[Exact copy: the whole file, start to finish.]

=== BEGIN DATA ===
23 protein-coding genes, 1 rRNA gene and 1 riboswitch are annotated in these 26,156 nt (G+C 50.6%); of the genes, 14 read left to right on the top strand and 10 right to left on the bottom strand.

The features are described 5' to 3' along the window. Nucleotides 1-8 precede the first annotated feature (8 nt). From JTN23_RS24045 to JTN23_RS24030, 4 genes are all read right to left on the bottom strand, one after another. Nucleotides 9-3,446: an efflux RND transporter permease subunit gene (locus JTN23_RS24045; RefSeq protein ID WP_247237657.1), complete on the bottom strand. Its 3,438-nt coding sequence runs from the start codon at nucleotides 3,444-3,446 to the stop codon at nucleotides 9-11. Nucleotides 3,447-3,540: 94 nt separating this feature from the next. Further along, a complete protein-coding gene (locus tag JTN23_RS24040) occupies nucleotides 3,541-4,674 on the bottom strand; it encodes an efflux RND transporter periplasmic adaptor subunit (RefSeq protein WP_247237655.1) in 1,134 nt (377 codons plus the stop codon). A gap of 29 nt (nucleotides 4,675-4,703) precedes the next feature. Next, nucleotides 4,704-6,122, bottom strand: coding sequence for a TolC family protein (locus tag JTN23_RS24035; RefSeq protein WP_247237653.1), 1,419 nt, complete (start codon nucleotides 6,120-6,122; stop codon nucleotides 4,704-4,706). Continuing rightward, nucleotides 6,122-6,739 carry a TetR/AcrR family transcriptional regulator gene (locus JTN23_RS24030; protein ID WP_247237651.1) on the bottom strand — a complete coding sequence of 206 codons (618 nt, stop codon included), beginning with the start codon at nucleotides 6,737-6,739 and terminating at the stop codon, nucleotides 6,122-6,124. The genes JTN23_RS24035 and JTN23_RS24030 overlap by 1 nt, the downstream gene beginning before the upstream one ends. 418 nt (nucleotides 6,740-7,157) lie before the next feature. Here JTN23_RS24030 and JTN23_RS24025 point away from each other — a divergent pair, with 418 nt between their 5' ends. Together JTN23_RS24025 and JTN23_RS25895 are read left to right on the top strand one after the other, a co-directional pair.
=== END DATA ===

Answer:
23 protein-coding genes, 1 rRNA gene and 1 riboswitch are annotated in these 26,156 nt (G+C 50.6%); of the genes, 14 read left to right on the top strand and 10 right to left on the bottom strand.

The features are described 5' to 3' along the window. Nucleotides 1-8 precede the first annotated feature (8 nt). From JTN23_RS24045 to JTN23_RS24030, 4 genes are all read right to left on the bottom strand, one after another. Nucleotides 9-3,446: an efflux RND transporter permease subunit gene (locus JTN23_RS24045; RefSeq protein ID WP_247237657.1), complete on the bottom strand. Its 3,438-nt coding sequence runs from the start codon at nucleotides 3,444-3,446 to the stop codon at nucleotides 9-11. Nucleotides 3,447-3,540: 94 nt separating this feature from the next. Further along, a complete protein-coding gene (locus tag JTN23_RS24040) occupies nucleotides 3,541-4,674 on the bottom strand; it encodes an efflux RND transporter periplasmic adaptor subunit (RefSeq protein WP_247237655.1) in 1,134 nt (377 codons plus the stop codon). A gap of 29 nt (nucleotides 4,675-4,703) precedes the next feature. Next, nucleotides 4,704-6,122, bottom strand: coding sequence for a TolC family protein (locus tag JTN23_RS24035; RefSeq protein WP_247237653.1), 1,419 nt, complete (start codon nucleotides 6,120-6,122; stop codon nucleotides 4,704-4,706). Continuing rightward, nucleotides 6,122-6,739 carry a TetR/AcrR family transcriptional regulator gene (locus JTN23_RS24030; protein ID WP_247237651.1) on the bottom strand — a complete coding sequence of 206 codons (618 nt, stop codon included), beginning with the start codon at nucleotides 6,737-6,739 and terminating at the stop codon, nucleotides 6,122-6,124. The genes JTN23_RS24035 and JTN23_RS24030 overlap by 1 nt, the downstream gene beginning before the upstream one ends. 418 nt (nucleotides 6,740-7,157) lie before the next feature. Here JTN23_RS24030 and JTN23_RS24025 point away from each other — a divergent pair, with 418 nt between their 5' ends. Together JTN23_RS24025 and JTN23_RS25895 are read left to right on the top strand one after the other, a co-directional pair.